Monday, July 28, 2008


When Andrew Hanlon was shot to death while undergoing a psychological crisis in Silverton, Oregon it was but another case of deadly interaction between a person in crisis and police officers charged with maintaining public safety. It is too easy to dismiss the incident as a rampaging person out of control that had to be stopped. But that is precisely what happened as a grand jury found that the shooting was "justified."

"Justified" is, unfortunately, a relative term and is applied in this case with a great deal of assistance from a society that wishes to wash it hands of problems and overlook the real problems that lead to the circumstances that "justify" the actions taken. Taken at the precise moment of the incident, where a person out of control is threatening another persons safety and there is the possibility of the loss of a life, the rules of engagement for police officers allow for "justifiable force" to control the situation. Even so, there is a great deal of discrepancy among police departments over what actions can be taken in crises and the training of officers that are trained to handle such situations. I have yet to see where a police officer has been found to be at fault when firing their weapon and killing a person who has behaved irrationally and threatening. In several of these cases, the shots have been fired multiple times into the back of the assailant. In the Fall of 2007 a young man in Washington County, Oregon was shot in the back as he was running into a building. It might have been that he was running for shelter from being shot with rubber bullets, but a decision was made that he was a danger to the person in the building and was fatally wounded.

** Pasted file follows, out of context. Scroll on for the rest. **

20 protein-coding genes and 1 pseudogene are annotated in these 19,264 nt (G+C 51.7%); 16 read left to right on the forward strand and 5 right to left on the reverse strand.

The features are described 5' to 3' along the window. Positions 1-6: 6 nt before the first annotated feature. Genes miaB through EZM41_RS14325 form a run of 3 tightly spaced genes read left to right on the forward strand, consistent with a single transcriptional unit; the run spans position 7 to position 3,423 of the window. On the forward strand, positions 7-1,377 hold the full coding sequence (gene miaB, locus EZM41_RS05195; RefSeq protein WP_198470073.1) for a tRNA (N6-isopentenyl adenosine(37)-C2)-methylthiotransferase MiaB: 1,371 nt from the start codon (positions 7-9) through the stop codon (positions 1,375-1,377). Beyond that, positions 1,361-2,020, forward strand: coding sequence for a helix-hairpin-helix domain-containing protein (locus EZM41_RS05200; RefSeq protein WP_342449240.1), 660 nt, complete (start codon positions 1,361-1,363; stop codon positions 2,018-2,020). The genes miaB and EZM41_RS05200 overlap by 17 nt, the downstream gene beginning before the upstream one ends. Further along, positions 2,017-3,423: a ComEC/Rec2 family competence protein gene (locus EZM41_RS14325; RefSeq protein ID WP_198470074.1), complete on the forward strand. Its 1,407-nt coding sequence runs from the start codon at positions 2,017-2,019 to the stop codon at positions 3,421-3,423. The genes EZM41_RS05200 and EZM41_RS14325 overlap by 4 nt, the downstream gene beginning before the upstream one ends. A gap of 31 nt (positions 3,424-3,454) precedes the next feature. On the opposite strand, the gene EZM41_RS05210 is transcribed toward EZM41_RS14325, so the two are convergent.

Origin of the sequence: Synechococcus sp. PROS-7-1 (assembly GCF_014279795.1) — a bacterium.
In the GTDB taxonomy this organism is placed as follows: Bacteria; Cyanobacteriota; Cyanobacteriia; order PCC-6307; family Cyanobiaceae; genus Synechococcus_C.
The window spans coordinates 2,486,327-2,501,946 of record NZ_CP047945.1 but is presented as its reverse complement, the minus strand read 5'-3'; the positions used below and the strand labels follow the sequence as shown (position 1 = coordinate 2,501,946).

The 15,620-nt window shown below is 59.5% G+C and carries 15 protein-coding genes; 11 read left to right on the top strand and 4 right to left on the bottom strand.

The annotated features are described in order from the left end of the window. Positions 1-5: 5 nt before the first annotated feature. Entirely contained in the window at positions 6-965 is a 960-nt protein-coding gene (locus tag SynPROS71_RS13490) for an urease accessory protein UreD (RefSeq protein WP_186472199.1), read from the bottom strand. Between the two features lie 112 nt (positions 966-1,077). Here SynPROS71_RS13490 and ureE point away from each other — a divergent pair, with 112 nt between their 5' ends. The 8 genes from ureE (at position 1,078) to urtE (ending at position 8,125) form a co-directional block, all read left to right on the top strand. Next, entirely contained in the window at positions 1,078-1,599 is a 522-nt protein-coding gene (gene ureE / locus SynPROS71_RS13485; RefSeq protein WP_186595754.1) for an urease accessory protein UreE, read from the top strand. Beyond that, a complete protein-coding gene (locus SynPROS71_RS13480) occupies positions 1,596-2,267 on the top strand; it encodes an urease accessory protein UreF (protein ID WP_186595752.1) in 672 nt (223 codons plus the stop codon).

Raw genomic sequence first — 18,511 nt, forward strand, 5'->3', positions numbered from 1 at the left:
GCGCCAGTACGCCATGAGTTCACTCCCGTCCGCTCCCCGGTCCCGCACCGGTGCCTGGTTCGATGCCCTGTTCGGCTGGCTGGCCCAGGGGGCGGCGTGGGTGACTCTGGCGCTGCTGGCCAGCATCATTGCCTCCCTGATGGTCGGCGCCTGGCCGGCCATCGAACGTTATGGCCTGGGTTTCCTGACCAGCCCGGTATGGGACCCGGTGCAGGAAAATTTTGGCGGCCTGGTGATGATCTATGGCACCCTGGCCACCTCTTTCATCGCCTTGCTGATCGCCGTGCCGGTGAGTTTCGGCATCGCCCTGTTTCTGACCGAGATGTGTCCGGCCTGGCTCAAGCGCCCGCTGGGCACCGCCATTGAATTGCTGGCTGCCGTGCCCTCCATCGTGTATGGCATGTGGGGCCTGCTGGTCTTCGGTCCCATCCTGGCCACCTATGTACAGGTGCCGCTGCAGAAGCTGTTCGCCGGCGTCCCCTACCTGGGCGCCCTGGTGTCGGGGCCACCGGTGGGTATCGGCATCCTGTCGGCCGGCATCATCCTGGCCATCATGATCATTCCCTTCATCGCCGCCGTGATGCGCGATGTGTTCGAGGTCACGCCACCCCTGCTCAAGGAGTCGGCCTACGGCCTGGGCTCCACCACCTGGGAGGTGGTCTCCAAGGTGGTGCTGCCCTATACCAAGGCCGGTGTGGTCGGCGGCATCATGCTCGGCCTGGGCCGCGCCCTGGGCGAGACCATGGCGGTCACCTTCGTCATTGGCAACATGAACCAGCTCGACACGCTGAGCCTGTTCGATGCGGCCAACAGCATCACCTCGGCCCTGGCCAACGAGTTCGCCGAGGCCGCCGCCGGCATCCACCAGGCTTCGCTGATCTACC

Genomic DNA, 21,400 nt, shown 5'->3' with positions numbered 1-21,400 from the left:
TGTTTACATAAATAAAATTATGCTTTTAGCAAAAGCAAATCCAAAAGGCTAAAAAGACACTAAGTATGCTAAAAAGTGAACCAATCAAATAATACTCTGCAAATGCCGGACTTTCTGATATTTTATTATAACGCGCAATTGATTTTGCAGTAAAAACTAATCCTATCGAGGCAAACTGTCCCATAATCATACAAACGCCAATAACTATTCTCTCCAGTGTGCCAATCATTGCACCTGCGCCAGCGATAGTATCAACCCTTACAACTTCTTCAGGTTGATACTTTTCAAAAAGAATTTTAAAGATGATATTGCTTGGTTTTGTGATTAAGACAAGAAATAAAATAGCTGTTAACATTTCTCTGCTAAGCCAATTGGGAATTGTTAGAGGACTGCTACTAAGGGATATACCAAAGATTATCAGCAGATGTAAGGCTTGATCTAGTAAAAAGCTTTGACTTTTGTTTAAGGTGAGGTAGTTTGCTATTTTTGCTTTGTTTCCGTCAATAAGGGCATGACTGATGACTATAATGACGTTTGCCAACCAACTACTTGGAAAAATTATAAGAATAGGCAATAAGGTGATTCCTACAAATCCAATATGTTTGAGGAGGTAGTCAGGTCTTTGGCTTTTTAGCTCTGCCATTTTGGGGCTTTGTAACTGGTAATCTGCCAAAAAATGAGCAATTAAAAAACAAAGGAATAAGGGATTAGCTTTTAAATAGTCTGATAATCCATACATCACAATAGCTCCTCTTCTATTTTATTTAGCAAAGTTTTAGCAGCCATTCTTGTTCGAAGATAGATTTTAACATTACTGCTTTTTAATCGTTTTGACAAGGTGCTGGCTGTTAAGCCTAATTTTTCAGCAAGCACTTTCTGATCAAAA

While it is hard to live with the process of assigning blame to an officer who is acting under crisis and with split-second decisions being made, there is so much more to all of the stories I have encountered.

On Friday July, 25, 2008 the Portland Oregonian published a letter to the editor from a desperate mother of a young man that reflects the depths of the problem and why we keep reading about young people like Andrew Hanlon that are "justifiably" killed in the name of public safety. For the past two years the mother of the young man in question has contacted numerous agencies and desperately tried to gain access to treatment that would prove effective in relieving the symptoms that her son suffers from. The lack of community resources and access to a system of care is appalling. She has been thwarted at every attempt to gain access to care for her son, even though the laws for mental health care supposedly provide for parity for those seeking treatment for mental illness.